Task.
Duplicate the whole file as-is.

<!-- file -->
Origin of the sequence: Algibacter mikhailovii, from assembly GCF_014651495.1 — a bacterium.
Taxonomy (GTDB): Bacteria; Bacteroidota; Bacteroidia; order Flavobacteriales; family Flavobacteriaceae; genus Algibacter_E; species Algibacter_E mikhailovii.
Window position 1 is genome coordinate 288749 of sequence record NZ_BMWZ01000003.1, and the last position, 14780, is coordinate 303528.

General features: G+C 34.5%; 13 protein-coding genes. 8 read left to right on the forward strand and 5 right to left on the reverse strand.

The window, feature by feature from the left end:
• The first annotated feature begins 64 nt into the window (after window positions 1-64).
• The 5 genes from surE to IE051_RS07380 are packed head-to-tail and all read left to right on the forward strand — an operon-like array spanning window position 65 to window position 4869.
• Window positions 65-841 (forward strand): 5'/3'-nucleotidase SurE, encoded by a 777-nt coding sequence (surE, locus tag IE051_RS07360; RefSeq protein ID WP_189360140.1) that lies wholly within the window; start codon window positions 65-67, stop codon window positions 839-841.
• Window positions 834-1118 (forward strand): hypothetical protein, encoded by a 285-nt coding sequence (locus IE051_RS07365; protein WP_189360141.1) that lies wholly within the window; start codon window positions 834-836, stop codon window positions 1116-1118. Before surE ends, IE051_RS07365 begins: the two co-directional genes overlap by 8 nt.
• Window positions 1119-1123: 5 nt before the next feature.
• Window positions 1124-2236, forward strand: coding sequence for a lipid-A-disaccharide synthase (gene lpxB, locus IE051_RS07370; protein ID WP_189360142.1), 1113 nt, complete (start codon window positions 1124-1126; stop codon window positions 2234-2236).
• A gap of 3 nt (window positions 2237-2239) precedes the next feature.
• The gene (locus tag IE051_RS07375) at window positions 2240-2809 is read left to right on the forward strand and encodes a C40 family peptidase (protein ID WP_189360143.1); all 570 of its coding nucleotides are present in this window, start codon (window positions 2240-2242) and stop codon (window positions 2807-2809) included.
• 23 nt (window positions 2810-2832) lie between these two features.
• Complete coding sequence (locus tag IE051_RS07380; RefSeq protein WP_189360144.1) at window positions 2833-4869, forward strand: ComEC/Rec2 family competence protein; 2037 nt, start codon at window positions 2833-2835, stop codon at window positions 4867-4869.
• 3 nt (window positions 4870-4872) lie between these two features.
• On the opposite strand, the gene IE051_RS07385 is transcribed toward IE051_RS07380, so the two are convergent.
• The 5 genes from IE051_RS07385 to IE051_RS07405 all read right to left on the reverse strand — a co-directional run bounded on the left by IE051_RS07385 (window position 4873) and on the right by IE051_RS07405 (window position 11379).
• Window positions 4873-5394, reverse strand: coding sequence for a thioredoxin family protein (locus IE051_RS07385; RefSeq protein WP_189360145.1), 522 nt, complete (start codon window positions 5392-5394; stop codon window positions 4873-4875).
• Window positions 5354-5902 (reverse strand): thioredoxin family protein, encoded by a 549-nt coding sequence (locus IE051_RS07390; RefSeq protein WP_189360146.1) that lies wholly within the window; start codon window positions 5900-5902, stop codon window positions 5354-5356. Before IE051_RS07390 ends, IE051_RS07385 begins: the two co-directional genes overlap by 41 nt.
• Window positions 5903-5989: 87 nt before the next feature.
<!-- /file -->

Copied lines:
Origin of the sequence: Algibacter mikhailovii, from assembly GCF_014651495.1 — a bacterium.
Taxonomy (GTDB): Bacteria; Bacteroidota; Bacteroidia; order Flavobacteriales; family Flavobacteriaceae; genus Algibacter_E; species Algibacter_E mikhailovii.
Window position 1 is genome coordinate 288749 of sequence record NZ_BMWZ01000003.1, and the last position, 14780, is coordinate 303528.

General features: G+C 34.5%; 13 protein-coding genes. 8 read left to right on the forward strand and 5 right to left on the reverse strand.

The window, feature by feature from the left end:
• The first annotated feature begins 64 nt into the window (after window positions 1-64).
• The 5 genes from surE to IE051_RS07380 are packed head-to-tail and all read left to right on the forward strand — an operon-like array spanning window position 65 to window position 4869.
• Window positions 65-841 (forward strand): 5'/3'-nucleotidase SurE, encoded by a 777-nt coding sequence (surE, locus tag IE051_RS07360; RefSeq protein ID WP_189360140.1) that lies wholly within the window; start codon window positions 65-67, stop codon window positions 839-841.
• Window positions 834-1118 (forward strand): hypothetical protein, encoded by a 285-nt coding sequence (locus IE051_RS07365; protein WP_189360141.1) that lies wholly within the window; start codon window positions 834-836, stop codon window positions 1116-1118. Before surE ends, IE051_RS07365 begins: the two co-directional genes overlap by 8 nt.
• Window positions 1119-1123: 5 nt before the next feature.
• Window positions 1124-2236, forward strand: coding sequence for a lipid-A-disaccharide synthase (gene lpxB, locus IE051_RS07370; protein ID WP_189360142.1), 1113 nt, complete (start codon window positions 1124-1126; stop codon window positions 2234-2236).
• A gap of 3 nt (window positions 2237-2239) precedes the next feature.
• The gene (locus tag IE051_RS07375) at window positions 2240-2809 is read left to right on the forward strand and encodes a C40 family peptidase (protein ID WP_189360143.1); all 570 of its coding nucleotides are present in this window, start codon (window positions 2240-2242) and stop codon (window positions 2807-2809) included.
• 23 nt (window positions 2810-2832) lie between these two features.
• Complete coding sequence (locus tag IE051_RS07380; RefSeq protein WP_189360144.1) at window positions 2833-4869, forward strand: ComEC/Rec2 family competence protein; 2037 nt, start codon at window positions 2833-2835, stop codon at window positions 4867-4869.
• 3 nt (window positions 4870-4872) lie between these two features.
• On the opposite strand, the gene IE051_RS07385 is transcribed toward IE051_RS07380, so the two are convergent.
• The 5 genes from IE051_RS07385 to IE051_RS07405 all read right to left on the reverse strand — a co-directional run bounded on the left by IE051_RS07385 (window position 4873) and on the right by IE051_RS07405 (window position 11379).
• Window positions 4873-5394, reverse strand: coding sequence for a thioredoxin family protein (locus IE051_RS07385; RefSeq protein WP_189360145.1), 522 nt, complete (start codon window positions 5392-5394; stop codon window positions 4873-4875).
• Window positions 5354-5902 (reverse strand): thioredoxin family protein, encoded by a 549-nt coding sequence (locus IE051_RS07390; RefSeq protein WP_189360146.1) that lies wholly within the window; start codon window positions 5900-5902, stop codon window positions 5354-5356. Before IE051_RS07390 ends, IE051_RS07385 begins: the two co-directional genes overlap by 41 nt.
• Window positions 5903-5989: 87 nt before the next feature.